Such lesions can occur in the brain, neck or spine, or in all three, as happened with Mrs Armstrong.

She was having problems seeing but her eyesight would be fine by the time she made it to the doctor’s office.

“I would do this repeatedly,” she said. “It was the same with my bladder — everything would disappear by the time I got to the doctor.

“I also kept falling all the time despite wearing flat shoes and sensible things.”

She was thrilled once her problems were finally diagnosed. With everything falling apart, “I was thinking I’d got a brain tumour”, she said. “There is no way to predict when or even if attacks will reoccur. Patients with MS can go into remission and not experience symptoms and function normally for long periods of time. Others continually experience symptoms in varying degrees.

“MS affects people so differently it’s hard to make generalisations. No two patients are the same. Now I know that I have to plan my days accordingly. I’m very grateful that I’ve got friends and family that understand I will have two weeks when I can’t move.”

MS Society of Bermuda committee member, Stanley Ingham, said it was not uncommon for people to have symptoms for some time before the disease was diagnosed.

Mrs Armstrong agreed: “Obtaining a diagnosis of MS is difficult — one can go years without getting a definitive diagnosis. Success of a diagnosis is highly dependent on the doctor’s skill in observing and obtaining an accurate history of the patient.

“A spinal tap is one of the first tests done. Fluid is taken from the spine and the fluid is tested for immunoglobulin G. If there is a high presence, this would suggest the presence of an autoimmune issue. Unfortunately, increased IgG can be seen in other diseases as lupus, meningitis and Guillain-Barre syndrome. An MRI is another tool used to diagnose MS as it can detect the presence of lesions, the spots where the myelin has eroded.”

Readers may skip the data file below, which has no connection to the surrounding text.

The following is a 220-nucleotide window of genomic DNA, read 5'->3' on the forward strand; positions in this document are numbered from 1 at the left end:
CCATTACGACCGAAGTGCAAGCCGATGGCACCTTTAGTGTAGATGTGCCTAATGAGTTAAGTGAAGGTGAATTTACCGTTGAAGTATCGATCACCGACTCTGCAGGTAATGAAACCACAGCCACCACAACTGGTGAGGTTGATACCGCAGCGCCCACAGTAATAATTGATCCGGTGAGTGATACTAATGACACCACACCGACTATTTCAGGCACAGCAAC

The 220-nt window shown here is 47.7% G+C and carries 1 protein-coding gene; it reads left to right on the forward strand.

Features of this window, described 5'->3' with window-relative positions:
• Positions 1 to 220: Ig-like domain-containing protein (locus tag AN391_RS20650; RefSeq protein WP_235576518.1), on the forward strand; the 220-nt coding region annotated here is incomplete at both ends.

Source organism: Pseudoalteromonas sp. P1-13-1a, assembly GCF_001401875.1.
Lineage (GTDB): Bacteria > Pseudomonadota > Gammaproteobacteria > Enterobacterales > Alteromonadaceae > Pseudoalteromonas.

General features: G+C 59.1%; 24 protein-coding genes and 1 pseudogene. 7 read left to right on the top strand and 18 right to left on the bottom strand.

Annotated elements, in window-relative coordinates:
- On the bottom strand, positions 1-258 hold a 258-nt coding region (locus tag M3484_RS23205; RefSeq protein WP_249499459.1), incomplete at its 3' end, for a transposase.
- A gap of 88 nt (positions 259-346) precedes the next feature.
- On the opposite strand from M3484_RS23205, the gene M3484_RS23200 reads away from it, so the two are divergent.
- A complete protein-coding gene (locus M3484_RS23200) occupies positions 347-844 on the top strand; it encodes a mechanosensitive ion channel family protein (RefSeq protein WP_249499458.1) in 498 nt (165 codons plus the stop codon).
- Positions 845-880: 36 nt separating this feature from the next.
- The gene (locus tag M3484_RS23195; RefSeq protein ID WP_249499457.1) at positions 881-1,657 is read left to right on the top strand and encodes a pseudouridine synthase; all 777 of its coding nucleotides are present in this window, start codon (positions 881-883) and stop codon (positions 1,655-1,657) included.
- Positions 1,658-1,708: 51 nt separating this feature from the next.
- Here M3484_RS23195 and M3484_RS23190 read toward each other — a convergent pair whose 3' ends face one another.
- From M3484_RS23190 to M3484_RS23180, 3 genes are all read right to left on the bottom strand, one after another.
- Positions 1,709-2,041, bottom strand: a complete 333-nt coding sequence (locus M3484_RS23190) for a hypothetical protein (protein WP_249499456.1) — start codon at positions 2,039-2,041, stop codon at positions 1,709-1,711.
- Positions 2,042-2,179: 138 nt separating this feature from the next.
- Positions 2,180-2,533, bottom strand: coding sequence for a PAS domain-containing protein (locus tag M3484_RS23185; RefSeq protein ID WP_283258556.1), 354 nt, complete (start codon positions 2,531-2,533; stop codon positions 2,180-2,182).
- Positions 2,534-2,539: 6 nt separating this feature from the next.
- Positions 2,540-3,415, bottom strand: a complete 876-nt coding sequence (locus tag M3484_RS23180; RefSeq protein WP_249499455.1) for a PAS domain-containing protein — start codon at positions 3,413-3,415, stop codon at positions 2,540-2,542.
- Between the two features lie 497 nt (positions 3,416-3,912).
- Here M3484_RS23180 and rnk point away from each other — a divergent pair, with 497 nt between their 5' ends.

Extreme fatigue is one of the most difficult and common symptoms and the most difficult for non-sufferers to understand, Mr Ingham said.

“All of a sudden the tank’s empty and they don’t know when it will be topped up. Normal people rest and go on but they don’t know when they’ll feel better.”

Treatment can be expensive. The Society spends between $15,000 and $17,000 each year supporting members’ medical costs.

Mrs Armstrong said: “MS is treated with approved drugs which can provide relief for acute attacks [ie steroids] and ones which can reduce the frequency and severity of attacks and slow the progression of the disease [known as the ABC drugs]. Muscle relaxers help in reducing spasms and other medications help combat depression, fatigue and bladder problems. Some of the most prescribed ABC drugs — Avonex, Betaseron, Copaxone and Rebif — are interferon beta drugs taken in the form of regular shots.

“A drug called Gilenya in now available in pill form. The MS Society of Bermuda pays for 15 per cent of members’ MS-related drugs. The drugs can cost up to $2,900 per month.”

The MS Society of Bermuda Medical Symposium is on Saturday and Sunday at Elbow Beach Hotel from 9.30am-3pm. Saturday is geared towards medical professionals, while Sunday’s event is open to the general public.

The event has been organised through the auspices of the National MS Society. Funds were raised by a Bermuda team led by Ashley Godek, Victoria Fiddick and Michelle Ingham, at last year’s Philadelphia Marathon.

Admission is free. RSVP by tomorrow at carolyna@northrock.bm or 293-0772.

• For more information visit www.mssociety.bm. The MS Society of Bermuda meets on the first Monday of every month at 6.30pm in the hall at Christ Church, Warwick. Family members are encouraged to come if the person with MS is unable.

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Published Jun 24, 2015 at 8:00 am (Updated Jun 23, 2015 at 10:44 pm)

Overcoming challenges of living with MS